Updated Mar 1, 2023, 11:57am EST

The bill that would give Americans a four-day workweek

A General Motors assembly worker works on assembling a V6 engine in Michigan
REUTERS/Rebecca Cook

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The News

Rep. Mark Takano, D-Calif., is reintroducing a bill to put Americans on a four-day work week, capitalizing on a spate of recent news about the concept.

The bill would adjust the Fair Labor Standards Act to shrink the standard 40-hour workweek in the US to only 32 hours. Employers would then be required to pay overtime to employees whose work exceeds 32 hours per week.

“We have before us the opportunity to make common sense changes to work standards passed down from a different era,” Takano said in a press release shared with Semafor ahead of the rollout.

The California Democrat argues the bill would “improve the quality of life of workers, meeting the demand for a more truncated workweek that allows room to live, play, and enjoy life more fully outside of work.”

Labor groups, including the American Federation of Labor and Congress of Industrial Organizations, Service Employees International Union, and the United Food and Commercial Workers Union, are backing the bill. It also has some influential backers on the left: Rep. Pramila Jayapal, chair of the Congressional Progressive Caucus, is a co-sponsor and the broader CPC has also endorsed it as well.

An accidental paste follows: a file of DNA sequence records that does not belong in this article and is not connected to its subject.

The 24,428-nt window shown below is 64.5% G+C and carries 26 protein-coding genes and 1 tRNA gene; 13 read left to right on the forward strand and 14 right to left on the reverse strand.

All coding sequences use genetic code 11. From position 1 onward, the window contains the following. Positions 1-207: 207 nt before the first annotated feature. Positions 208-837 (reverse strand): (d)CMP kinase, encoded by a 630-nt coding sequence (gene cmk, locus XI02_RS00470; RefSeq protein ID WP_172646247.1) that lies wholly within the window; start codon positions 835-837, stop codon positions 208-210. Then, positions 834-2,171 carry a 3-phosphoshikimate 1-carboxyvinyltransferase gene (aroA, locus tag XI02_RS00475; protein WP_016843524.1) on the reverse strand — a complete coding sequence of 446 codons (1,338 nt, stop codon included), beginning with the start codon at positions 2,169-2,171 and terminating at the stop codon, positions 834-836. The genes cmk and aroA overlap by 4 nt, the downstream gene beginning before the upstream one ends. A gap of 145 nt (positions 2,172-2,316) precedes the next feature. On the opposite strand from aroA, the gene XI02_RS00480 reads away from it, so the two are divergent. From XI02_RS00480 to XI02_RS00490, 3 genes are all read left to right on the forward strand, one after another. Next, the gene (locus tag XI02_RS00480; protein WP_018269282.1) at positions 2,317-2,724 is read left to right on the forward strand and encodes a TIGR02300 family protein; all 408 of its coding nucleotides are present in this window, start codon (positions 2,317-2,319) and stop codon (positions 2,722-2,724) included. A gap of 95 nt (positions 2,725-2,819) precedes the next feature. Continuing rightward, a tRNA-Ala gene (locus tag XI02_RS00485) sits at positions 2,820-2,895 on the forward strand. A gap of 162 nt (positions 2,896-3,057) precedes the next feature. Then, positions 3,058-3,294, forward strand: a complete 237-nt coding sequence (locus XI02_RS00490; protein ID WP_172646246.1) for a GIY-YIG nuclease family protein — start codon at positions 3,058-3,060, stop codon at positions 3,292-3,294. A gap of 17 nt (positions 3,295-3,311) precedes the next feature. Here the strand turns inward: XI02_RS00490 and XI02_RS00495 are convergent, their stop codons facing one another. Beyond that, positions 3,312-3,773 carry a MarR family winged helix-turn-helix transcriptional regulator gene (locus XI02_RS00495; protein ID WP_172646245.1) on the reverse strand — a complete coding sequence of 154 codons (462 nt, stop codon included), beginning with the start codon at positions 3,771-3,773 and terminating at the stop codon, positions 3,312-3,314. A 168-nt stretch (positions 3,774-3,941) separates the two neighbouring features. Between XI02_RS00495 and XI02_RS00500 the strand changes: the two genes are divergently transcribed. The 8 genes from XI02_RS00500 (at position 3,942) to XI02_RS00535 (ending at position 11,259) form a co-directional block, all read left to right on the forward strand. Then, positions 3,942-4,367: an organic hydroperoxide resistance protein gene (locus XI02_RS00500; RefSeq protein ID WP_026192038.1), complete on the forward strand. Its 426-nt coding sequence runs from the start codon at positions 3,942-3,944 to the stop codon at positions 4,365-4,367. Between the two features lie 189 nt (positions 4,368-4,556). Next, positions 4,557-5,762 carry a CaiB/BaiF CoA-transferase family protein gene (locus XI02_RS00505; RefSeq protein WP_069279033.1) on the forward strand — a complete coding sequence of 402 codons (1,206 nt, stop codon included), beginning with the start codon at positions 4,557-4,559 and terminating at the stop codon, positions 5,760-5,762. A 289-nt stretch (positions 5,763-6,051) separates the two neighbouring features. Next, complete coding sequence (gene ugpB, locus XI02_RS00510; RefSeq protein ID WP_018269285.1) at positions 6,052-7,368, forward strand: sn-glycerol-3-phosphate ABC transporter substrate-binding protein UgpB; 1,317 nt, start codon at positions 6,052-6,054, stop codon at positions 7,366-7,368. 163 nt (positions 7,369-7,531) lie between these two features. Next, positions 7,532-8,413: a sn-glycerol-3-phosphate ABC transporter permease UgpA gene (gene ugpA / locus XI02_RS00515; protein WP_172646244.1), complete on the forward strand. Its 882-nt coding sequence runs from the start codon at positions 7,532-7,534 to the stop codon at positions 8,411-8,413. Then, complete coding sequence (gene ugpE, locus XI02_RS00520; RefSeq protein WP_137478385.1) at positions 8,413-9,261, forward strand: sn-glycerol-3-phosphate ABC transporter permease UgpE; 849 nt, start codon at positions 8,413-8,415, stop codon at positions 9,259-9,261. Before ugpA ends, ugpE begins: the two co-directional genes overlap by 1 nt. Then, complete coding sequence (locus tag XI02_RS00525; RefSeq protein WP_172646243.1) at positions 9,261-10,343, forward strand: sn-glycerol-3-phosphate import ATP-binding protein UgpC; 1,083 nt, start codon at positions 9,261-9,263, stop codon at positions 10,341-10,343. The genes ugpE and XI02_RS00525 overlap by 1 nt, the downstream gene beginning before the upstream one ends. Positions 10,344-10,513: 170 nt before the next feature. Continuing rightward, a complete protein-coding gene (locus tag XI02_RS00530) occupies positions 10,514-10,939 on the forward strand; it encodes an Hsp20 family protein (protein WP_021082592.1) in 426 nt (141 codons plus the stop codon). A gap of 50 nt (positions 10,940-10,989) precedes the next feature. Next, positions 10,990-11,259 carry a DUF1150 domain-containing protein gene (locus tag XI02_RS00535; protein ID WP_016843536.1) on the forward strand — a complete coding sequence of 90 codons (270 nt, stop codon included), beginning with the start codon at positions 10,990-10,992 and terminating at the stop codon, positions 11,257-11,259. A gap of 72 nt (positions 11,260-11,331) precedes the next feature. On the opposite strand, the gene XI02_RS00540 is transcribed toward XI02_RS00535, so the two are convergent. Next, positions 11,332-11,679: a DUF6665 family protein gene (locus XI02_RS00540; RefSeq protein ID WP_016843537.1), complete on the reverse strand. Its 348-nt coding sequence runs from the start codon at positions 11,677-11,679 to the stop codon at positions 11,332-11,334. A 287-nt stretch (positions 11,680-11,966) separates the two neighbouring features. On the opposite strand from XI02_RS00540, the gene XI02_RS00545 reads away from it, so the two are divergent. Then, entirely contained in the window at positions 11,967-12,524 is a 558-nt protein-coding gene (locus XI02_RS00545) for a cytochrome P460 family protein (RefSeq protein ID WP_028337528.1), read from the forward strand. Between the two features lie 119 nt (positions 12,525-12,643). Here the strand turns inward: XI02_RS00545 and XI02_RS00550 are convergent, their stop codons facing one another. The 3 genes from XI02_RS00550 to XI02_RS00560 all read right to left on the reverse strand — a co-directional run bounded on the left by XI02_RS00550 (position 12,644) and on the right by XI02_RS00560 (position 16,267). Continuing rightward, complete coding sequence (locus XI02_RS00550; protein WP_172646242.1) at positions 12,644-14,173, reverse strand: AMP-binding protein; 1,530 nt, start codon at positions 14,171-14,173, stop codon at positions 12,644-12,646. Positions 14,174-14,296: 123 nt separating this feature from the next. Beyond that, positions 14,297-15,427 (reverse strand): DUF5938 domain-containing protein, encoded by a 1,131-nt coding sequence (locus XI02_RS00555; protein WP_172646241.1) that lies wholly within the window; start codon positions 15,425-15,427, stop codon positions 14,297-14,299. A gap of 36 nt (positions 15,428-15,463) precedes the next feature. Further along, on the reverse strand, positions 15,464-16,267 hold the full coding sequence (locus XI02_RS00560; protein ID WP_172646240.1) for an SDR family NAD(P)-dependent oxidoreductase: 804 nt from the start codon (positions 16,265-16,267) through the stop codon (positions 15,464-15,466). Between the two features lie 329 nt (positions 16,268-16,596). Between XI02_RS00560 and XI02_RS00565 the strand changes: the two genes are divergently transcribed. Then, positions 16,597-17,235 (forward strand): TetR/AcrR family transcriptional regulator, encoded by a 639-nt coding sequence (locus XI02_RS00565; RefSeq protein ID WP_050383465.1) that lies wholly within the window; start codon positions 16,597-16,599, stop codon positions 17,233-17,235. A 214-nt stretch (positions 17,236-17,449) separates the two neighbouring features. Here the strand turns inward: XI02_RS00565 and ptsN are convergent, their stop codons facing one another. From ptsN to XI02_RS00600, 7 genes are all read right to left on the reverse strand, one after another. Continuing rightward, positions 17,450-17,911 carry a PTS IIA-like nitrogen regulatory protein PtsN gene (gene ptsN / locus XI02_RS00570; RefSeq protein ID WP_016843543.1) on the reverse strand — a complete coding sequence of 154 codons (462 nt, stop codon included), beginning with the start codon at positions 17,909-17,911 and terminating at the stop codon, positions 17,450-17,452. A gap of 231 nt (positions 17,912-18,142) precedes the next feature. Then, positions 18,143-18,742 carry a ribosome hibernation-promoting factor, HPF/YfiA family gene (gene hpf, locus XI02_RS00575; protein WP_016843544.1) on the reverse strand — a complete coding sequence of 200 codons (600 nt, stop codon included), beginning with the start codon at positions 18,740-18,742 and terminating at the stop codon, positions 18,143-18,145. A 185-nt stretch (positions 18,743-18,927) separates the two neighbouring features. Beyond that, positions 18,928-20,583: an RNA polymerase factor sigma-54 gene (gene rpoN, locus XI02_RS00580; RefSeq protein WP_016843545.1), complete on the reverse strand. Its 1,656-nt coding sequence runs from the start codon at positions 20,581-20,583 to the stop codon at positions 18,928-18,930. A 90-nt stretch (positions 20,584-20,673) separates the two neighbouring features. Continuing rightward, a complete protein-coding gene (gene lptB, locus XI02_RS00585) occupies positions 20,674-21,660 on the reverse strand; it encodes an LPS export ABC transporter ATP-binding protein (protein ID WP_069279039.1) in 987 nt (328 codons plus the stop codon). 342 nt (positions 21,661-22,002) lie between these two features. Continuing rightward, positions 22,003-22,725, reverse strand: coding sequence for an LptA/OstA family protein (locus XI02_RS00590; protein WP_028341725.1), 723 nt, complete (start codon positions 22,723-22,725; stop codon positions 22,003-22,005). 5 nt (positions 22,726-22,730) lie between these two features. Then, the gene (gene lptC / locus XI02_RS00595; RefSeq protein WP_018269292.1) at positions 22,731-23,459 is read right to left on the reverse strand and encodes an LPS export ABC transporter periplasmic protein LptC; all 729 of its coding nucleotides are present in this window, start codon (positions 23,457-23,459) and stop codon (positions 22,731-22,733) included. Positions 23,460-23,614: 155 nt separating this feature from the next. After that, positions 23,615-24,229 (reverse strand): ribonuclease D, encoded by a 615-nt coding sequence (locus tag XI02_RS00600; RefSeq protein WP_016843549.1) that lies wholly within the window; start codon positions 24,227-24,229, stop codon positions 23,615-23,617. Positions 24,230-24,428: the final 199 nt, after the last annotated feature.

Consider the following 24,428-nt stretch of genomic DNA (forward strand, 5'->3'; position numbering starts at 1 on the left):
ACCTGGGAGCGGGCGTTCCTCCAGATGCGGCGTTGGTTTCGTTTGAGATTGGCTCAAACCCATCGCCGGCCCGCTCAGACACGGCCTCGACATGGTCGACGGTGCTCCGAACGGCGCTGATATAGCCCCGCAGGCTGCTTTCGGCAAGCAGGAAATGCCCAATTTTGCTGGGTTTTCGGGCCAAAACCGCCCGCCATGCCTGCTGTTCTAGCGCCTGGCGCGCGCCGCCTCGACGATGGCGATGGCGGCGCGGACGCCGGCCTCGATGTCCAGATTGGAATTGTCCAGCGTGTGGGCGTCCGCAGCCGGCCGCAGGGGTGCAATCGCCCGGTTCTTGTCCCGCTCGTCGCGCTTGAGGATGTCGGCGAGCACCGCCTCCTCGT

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Joseph’s view

The idea of a four-day workweek is enjoying a resurgence of interest in Congress and at the state level lately. Maryland lawmakers put forward a bill last month to encourage businesses to establish pilot programs of their own with a tax credit.

The notion got a huge boost last month thanks to the publication of results from the largest experimental study ever conducted on the subject. Of the 2900 British workers who participated, 73% reported being happier with their lives, and 71% reported a sharp drop in burnout. The positive results prompted 91% of companies in the experiment to say they’ll keep the four-day week even after the trial’s conclusion.

The idea also has another powerful backer in Congress: Sen. Bernie Sanders, I-Vt, who initially toyed with it during his 2020 presidential campaign.  “With exploding technology and increased worker productivity, it’s time to move toward a four-day workweek with no loss of pay,” he tweeted last week.

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Room for Disagreement

Some employers have pushed back on the idea, arguing that a shorter workweek would end up jamming workers more than they anticipate.
“The negative side of a four-day workweek is that employers will demand more dedication during the four days,” Russell Reeder, CEO of data protection company Infrascale, wrote in Forbes. “Trying to force the out-of-date, nine-to-five workday into a four-day model will have negative repercussions, creating more stress and less time to take care of life as it happens.”